Nav: Home

Global fossil fuel emissions of hydrocarbons are underestimated

February 26, 2018

Global levels of ethane and propane in the atmosphere have been underestimated by more than 50%, new research involving scientists at the University of York has revealed.

These hydrocarbons are particularly harmful in large cities where, through chemical reactions with emissions from cars, they form ozone - a greenhouse gas which is a key component of smog and directly linked to increases in mortality.

Ethane and propane escape into the air from leaks during natural gas extraction and distribution, including from fracking - the process of drilling down into the earth and fracturing rock to extract shale gas. This new study shows that global fossil fuel emissions of these hydrocarbons have been underestimated and are a factor of 2-3 times higher than previously thought.

The authors of the international study involving researchers from York, Oslo and Colorado are now calling for further investigation into fossil fuel emissions of methane, a potent greenhouse gas which is emitted along with ethane and propane from natural gas sources.

Co-author of the study, Professor Lucy Carpenter from the Department of Chemistry at the University of York, said: "We know that a major source of ethane and propane in the atmosphere is from "fugitive" or unintentional escaping emissions during fossil fuel extraction and distribution. If ethane and propane are being released at greater rates than we thought, then we also need to carefully re-evaluate how much of the recent growth of methane in the atmosphere may also have come from oil and natural gas development. The current policy case for fracking, for example, is partly based on the belief that it is less polluting that coal."

The study used data collected from 20 observatories world-wide. The researchers from the University of York provided high-resolution data from a monitoring station in Cape Verde - a crucial location in the Atlantic which captures air blown over the Sahara, from North America, the Middle East and North Africa.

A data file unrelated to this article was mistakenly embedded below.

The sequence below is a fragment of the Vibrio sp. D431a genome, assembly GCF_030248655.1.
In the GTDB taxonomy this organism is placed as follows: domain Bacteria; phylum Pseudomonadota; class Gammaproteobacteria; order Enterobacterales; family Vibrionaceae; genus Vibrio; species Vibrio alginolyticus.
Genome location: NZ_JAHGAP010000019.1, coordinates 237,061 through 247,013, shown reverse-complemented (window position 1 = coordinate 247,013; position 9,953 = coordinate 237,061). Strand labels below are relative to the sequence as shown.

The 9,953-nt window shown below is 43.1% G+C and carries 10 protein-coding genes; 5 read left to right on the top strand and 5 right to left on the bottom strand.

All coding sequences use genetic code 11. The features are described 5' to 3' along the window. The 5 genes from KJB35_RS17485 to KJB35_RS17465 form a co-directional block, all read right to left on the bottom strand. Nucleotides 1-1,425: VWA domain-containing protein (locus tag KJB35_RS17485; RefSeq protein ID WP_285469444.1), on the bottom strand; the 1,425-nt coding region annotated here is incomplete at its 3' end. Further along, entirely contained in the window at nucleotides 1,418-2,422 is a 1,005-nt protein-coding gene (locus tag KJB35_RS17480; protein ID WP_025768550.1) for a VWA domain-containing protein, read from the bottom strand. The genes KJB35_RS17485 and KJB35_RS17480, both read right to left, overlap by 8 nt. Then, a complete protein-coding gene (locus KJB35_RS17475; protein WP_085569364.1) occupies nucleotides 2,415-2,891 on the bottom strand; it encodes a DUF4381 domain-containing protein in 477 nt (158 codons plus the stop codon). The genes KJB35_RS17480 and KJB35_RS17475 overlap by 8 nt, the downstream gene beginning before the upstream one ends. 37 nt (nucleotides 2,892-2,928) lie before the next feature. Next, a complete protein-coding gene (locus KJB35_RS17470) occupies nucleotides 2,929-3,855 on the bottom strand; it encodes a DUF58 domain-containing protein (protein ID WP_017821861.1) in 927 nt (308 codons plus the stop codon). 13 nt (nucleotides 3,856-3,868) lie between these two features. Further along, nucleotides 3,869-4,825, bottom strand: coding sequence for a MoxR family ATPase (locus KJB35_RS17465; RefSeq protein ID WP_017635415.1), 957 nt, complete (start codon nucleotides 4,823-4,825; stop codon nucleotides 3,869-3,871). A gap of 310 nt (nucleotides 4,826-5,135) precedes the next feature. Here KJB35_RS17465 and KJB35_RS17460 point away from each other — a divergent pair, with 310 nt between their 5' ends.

Like other hydrocarbons, when ethane and propane mix with nitrogen oxides from vehicles and power plants they form ozone in the troposphere - the lowest layer of the atmosphere that constitutes the air we breathe. While ozone in the Earth's second layer of atmosphere - the stratosphere - is desirable, ground level ozone has damaging consequences for ecosystems and human health.

Scientists need to understand accurately the levels of hydrocarbons in the atmosphere to predict the exposure of populations to ozone. This is particularly important for some suburban and rural areas which are already known to be on the edge of the limits of safe exposure.

Professor Ally Lewis, a co-author of the study from the Department of Chemistry at the University of York added: "Levels of ethane and propane declined in many places the 1980s and 1990s, but global growth in demand for natural gas means these trends may be reversing. The effects of higher ozone would be felt in the rural environment where it damages crops and plants, and in cities on human health.

"Tropospheric ozone causes a variety of serious health complaints and along with particulate matter and nitrogen dioxide is one of the three major causes of pollution-related deaths."
-end-
"Discrepancy between simulated and observed ethane and propane levels explained by underestimated fossil fuel emissions" is published today in Nature Geoscience.

University of York

Related Greenhouse Gas Articles:

Models, observations not so far apart on planet's response to greenhouse gas emissions